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Respiratory rate of clinically healthy cats measured in veterinary consultation rooms

Dijkstra, E., Teske, E., Szatmári, V.
The veterinary journal 2018 v.234 pp. 96-101
adults, cats, clinical examination, observational studies, pets, respiratory rate, tachypnea, veterinarians, veterinary clinics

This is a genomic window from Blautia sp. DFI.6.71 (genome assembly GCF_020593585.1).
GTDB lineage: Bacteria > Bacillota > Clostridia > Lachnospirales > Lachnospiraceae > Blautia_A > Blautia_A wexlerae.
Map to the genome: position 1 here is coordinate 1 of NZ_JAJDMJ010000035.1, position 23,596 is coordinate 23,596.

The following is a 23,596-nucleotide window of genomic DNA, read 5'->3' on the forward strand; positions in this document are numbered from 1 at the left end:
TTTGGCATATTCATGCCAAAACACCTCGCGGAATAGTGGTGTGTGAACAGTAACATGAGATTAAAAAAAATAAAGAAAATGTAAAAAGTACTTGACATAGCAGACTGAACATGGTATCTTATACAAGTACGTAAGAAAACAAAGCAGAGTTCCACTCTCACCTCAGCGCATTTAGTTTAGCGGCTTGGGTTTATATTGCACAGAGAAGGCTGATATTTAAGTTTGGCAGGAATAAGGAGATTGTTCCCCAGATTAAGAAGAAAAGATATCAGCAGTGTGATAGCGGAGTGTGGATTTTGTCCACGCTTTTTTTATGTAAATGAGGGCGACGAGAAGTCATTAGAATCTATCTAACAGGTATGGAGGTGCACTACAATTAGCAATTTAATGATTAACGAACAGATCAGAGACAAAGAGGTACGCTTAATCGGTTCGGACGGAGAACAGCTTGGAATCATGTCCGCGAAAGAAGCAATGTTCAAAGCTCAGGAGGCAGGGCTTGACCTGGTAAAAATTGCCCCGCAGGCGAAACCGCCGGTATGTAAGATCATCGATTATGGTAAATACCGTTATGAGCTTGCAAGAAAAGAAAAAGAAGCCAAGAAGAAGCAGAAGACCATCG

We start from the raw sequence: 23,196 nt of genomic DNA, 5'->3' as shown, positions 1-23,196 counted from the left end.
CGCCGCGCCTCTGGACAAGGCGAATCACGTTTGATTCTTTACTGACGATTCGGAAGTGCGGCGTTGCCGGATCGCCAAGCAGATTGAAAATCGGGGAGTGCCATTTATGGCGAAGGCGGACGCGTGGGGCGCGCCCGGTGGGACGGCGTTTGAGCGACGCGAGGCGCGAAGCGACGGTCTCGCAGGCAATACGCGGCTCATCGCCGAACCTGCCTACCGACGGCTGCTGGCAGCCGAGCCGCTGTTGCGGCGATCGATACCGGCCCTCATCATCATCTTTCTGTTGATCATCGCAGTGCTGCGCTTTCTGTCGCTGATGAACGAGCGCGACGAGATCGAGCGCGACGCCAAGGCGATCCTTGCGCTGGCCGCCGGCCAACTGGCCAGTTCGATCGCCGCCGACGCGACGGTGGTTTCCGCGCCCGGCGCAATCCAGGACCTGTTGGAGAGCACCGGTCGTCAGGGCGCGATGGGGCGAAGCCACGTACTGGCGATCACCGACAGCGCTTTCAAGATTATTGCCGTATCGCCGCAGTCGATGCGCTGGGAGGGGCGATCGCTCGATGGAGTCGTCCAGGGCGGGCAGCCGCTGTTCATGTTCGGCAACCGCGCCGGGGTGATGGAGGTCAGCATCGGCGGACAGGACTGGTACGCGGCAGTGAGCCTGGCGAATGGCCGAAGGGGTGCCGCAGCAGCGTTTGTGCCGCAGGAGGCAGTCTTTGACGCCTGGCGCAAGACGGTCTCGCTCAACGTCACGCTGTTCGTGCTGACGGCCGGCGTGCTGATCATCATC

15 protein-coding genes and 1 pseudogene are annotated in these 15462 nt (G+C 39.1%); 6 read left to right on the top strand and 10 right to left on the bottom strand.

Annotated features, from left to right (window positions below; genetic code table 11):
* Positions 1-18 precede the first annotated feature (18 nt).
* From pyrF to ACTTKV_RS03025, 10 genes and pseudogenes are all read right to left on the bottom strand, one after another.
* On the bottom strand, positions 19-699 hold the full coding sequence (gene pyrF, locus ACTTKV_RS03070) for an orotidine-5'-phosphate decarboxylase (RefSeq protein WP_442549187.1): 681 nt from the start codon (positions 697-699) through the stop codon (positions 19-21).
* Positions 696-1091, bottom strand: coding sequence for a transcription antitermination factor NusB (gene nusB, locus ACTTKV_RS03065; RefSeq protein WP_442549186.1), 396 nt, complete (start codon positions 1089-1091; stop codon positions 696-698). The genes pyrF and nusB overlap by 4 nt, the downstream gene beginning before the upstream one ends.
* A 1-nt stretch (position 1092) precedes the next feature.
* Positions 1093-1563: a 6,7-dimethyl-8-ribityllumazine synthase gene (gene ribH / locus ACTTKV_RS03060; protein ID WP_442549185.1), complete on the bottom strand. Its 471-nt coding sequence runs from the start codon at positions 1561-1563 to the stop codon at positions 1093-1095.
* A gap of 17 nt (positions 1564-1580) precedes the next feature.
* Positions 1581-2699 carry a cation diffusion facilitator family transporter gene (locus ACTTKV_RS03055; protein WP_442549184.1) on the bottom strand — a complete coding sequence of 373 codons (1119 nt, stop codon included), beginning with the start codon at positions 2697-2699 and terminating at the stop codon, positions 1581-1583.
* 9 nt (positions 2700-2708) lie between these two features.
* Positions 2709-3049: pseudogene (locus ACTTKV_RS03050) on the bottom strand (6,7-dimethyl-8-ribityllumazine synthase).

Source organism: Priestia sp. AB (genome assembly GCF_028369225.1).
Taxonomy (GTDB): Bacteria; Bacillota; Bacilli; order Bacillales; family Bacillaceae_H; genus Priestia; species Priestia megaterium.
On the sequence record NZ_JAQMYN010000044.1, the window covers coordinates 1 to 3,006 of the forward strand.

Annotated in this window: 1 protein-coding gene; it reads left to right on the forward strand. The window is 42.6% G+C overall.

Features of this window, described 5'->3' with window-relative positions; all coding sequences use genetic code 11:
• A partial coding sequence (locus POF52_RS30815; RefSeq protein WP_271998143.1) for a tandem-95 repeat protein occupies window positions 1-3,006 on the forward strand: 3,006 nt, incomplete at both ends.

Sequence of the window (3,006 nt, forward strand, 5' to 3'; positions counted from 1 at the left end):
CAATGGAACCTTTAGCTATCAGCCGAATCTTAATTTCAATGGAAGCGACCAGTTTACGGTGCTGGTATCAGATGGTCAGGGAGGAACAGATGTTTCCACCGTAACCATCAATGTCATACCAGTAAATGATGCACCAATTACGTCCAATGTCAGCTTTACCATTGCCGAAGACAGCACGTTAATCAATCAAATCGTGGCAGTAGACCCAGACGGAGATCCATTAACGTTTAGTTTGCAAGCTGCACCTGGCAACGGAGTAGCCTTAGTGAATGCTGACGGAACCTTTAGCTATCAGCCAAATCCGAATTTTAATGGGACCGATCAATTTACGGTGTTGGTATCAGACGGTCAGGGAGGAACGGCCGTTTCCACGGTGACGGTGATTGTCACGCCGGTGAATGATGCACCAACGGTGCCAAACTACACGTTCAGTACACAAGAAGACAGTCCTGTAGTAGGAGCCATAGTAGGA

Respiratory rate is commonly recorded during physical examinations. However, reference intervals are only available for resting and sleeping respiratory rates in cats at home. This observational study aimed to establish reference intervals for the respiratory rate in clinically healthy adult cats at primary-care veterinary clinics. Respiratory rates were recorded from 131 cats, in 6 primary-care veterinary clinics, by observation under four circumstances: by the investigator in the consultation room prior to and during a physical examination, by the owner at home when the cat was resting or sleeping, and by the investigator when watching a video-film of the cat recorded by the owner at home.The respiratory rate of the 88 clinically healthy adult (≥12 months) cats in the consultation room ranged 28–176breaths/min (median 64) with a calculated reference interval of 32–135breaths/min. Based on video-recordings, the resting (n=32) and sleeping (n=38) respiratory rates of the same cats were determined: median 27 (range 16–60)breaths/min and median 20 (range 9–28)breaths/min, respectively, which were lower than the respiratory rates recorded in the consultation room (both P<0.0001). We conclude that the reference intervals proposed for cats in textbooks reflect the resting respiratory rate at home. These values are inappropriate for using in the veterinary consultation room, because based on such reference intervals, many cats would erroneously be categorized as having tachypnea. Since the resting and sleeping respiratory rates at home show less variation, owners should be encouraged to film their pets before they visit their veterinarian.